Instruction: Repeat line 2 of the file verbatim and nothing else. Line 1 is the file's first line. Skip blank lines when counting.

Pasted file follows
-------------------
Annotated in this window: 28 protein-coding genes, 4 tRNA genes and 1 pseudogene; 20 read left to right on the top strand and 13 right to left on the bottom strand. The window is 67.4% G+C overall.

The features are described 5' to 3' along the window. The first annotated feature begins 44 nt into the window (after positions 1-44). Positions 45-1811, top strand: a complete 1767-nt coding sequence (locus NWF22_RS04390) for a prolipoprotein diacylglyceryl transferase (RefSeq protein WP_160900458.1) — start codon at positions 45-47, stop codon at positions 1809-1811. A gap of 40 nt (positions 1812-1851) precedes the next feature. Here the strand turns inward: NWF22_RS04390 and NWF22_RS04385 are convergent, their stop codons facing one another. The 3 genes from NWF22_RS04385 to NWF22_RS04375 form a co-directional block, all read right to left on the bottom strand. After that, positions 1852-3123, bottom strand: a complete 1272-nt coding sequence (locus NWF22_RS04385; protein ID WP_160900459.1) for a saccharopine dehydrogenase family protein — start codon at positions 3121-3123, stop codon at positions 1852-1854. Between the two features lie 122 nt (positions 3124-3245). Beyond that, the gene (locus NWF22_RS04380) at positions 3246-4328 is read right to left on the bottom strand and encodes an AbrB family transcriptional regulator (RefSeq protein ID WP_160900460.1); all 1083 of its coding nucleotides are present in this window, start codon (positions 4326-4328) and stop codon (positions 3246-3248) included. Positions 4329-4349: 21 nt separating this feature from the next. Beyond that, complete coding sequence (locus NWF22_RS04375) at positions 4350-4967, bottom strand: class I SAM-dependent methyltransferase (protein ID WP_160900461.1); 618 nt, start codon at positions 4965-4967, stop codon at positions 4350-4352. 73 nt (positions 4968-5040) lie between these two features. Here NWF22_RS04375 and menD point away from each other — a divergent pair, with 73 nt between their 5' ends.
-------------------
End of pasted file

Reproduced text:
The features are described 5' to 3' along the window. The first annotated feature begins 44 nt into the window (after positions 1-44). Positions 45-1811, top strand: a complete 1767-nt coding sequence (locus NWF22_RS04390) for a prolipoprotein diacylglyceryl transferase (RefSeq protein WP_160900458.1) — start codon at positions 45-47, stop codon at positions 1809-1811. A gap of 40 nt (positions 1812-1851) precedes the next feature. Here the strand turns inward: NWF22_RS04390 and NWF22_RS04385 are convergent, their stop codons facing one another. The 3 genes from NWF22_RS04385 to NWF22_RS04375 form a co-directional block, all read right to left on the bottom strand. After that, positions 1852-3123, bottom strand: a complete 1272-nt coding sequence (locus NWF22_RS04385; protein ID WP_160900459.1) for a saccharopine dehydrogenase family protein — start codon at positions 3121-3123, stop codon at positions 1852-1854. Between the two features lie 122 nt (positions 3124-3245). Beyond that, the gene (locus NWF22_RS04380) at positions 3246-4328 is read right to left on the bottom strand and encodes an AbrB family transcriptional regulator (RefSeq protein ID WP_160900460.1); all 1083 of its coding nucleotides are present in this window, start codon (positions 4326-4328) and stop codon (positions 3246-3248) included. Positions 4329-4349: 21 nt separating this feature from the next. Beyond that, complete coding sequence (locus NWF22_RS04375) at positions 4350-4967, bottom strand: class I SAM-dependent methyltransferase (protein ID WP_160900461.1); 618 nt, start codon at positions 4965-4967, stop codon at positions 4350-4352. 73 nt (positions 4968-5040) lie between these two features. Here NWF22_RS04375 and menD point away from each other — a divergent pair, with 73 nt between their 5' ends.